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Clutches

Knoble Moto – June 2020

People get really emotional and excited about these things, which is surprising because I have learned that not many people fully understand how they work. Did you ever notice that everyone thinks they are the master at using the clutch, and everyone else who does it differently is wrong?  I once had another rider yell to me at a light “you’re going to smoke your clutch riding like that!’ I yelled back, “It’s ok. I can fix that.”

At 52k I decided it was time to replace my clutch. I figured the clutch had to be getting worn out by now. So I picked up a kevlar clutch somewhere online, because Kevlar clutches were supposed to have  a long life and stand up to higher torque applications. Since I added a 95” High compression kit and head work over the winter, I figured it couldn’t hurt.

This job does not require any special tools if you are patient and meticulous.  I disassembled the primary when I did the primary gasket, featured in last month’s article.  First I backed off the adjustment on the clutch cable, just to make sure it doesn’t somehow bind things up during the process.  Next there are six bolts that hold the pressure plate on and keep tension on the clutch. These six bolts are under load, so this is where attention to detail is extra important. First, break each bolt free, by ¼ turn. From there, back each bolt off ¼ turn at a time, in a criss cross pattern. This will eventually relieve the spring pressure without risking breaking or stripping the bolts. Take your time at this!

Once you do that, you will be able to remove the entire pressure plate assembly. I then took the friction and steel clutch plates out by sliding them out of the shell with some small screwdrivers. I tried to keep them in order, just in case I found any abnormal damage. I found that the steel plates were blue from heat, so I measured the frictions expecting them to be worn and I would be proud about getting my money’s worth out of those parts. They only had .005” wear on them! They were still good! I was genuinely surprised.  See what good lubricants do. (synthetic 75w-140 with friction modifier).  But I had already purchased the new clutch and I do a lot of traveling, so I replaced it anyways.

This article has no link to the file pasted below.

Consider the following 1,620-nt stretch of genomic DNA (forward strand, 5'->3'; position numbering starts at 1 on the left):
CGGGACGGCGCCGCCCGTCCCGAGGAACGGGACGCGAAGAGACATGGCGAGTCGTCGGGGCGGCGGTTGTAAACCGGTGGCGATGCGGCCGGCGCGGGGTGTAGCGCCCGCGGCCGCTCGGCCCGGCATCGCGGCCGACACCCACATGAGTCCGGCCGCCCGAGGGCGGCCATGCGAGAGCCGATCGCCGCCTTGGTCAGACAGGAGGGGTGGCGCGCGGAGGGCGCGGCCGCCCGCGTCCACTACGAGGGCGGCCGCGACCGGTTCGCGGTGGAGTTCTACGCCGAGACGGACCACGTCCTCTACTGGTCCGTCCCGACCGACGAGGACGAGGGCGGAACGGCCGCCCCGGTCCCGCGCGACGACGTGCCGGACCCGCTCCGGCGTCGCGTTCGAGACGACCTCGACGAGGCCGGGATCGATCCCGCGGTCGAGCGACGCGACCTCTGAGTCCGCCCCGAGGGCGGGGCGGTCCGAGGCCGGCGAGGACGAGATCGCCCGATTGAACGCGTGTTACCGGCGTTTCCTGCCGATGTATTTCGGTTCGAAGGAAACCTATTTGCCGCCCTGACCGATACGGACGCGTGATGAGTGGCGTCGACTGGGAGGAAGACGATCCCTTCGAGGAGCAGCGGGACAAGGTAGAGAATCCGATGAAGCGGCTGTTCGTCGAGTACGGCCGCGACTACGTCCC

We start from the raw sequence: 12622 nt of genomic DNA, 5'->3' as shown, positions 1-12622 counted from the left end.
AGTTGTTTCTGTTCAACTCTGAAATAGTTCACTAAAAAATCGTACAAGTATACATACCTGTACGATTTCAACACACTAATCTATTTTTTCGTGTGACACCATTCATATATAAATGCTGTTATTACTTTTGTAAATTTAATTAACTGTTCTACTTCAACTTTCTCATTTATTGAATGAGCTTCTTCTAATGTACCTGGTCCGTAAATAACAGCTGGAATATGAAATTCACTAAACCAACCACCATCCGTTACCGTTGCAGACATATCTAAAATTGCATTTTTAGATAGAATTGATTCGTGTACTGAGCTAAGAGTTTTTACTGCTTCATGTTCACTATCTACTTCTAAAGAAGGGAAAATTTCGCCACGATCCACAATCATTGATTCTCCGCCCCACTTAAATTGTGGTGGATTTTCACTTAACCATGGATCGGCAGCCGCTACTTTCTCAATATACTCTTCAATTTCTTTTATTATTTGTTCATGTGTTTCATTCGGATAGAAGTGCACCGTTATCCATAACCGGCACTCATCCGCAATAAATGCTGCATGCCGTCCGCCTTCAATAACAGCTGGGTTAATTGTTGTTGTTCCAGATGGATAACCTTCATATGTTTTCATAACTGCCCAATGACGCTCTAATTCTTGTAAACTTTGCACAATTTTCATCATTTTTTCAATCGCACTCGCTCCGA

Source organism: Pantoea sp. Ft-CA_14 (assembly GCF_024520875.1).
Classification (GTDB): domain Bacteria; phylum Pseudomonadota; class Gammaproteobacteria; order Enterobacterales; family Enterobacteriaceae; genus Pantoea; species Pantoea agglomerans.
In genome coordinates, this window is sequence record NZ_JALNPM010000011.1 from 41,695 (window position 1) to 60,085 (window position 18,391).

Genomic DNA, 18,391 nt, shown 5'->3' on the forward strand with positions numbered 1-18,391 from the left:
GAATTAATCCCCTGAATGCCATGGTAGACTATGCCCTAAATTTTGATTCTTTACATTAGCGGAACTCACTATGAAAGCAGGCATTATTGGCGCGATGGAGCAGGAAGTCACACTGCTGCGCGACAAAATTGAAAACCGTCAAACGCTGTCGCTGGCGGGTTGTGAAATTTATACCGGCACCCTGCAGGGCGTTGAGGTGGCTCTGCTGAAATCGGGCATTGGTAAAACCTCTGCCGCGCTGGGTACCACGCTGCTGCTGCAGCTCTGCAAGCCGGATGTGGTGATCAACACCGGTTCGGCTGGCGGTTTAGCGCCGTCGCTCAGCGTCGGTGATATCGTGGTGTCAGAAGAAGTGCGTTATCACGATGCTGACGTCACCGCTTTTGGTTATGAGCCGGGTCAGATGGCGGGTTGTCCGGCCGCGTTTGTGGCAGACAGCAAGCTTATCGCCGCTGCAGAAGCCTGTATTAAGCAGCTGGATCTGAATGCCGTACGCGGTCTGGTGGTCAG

Before I started the project, I took the new friction plates out of the package, and soaked them in 75w-140 gear oil for 24 hours.  This way the oil fully permeates the friction material of the new plates. If you do not do this the plates will not be properly lubricated and they will wear out prematurely. This is the same process for the clutches in an automatic transmission.  On the center of the plate that the pressure spring pushes on, there is a disk with an Allen screw and nut on it. This is for adjusting the backlash in your clutch linkage.  Release this jam nut and back off the screw a little.

This new clutch was a 9 plate disk system, so it required removal of a backing plate and spring a washer from the clutch pack.  I also purchased a heavier pressure plate because more spring pressure is always better. *HD Screaming Eagle Pressure plate part number 37807-03.  This will give me more clutch pressure without having to buy the high rent clutch assembly. I then installed the backing plate with NEW bolts. Bolt size m6 x 1 metric class 8.8 or higher. Harley part number: 2980

I then reassembled the clutch. Steel disk, friction disk, steel, friction….

I tightened them down in the same criss cross pattern, ¼ turn a time. I then torqued down the new pressure plate to nice and even, and then re-torqued again to be sure. I then set the backlash nut to a light finger tight, the backed it off 1/8 of a turn. Then I held it in place with an Allen wrench, and I locked the assembly down with the jam nut. From there I reassembled the primary and set the clutch cable tension.   Check my first article on Thunder Roads Ohio for that info. 

Knoble Moto is a partner of Skidmark Garage. We teach classes for the DIY crowd, on all aspects of motorcycle repair. Entry level maintenance, valve adjustments, carburetor cleaning and tuning, drive line service, suspensions, and even engine work. Our class subjects are updated regularly, so check back often. If there is a subject you do not see covered, shoot me an email at knoblemoto@gmail.com Find us on Facebook at www.facebook.com/knoblemoto, Instagram Knoble_Moto and www.KnobleMoto.com

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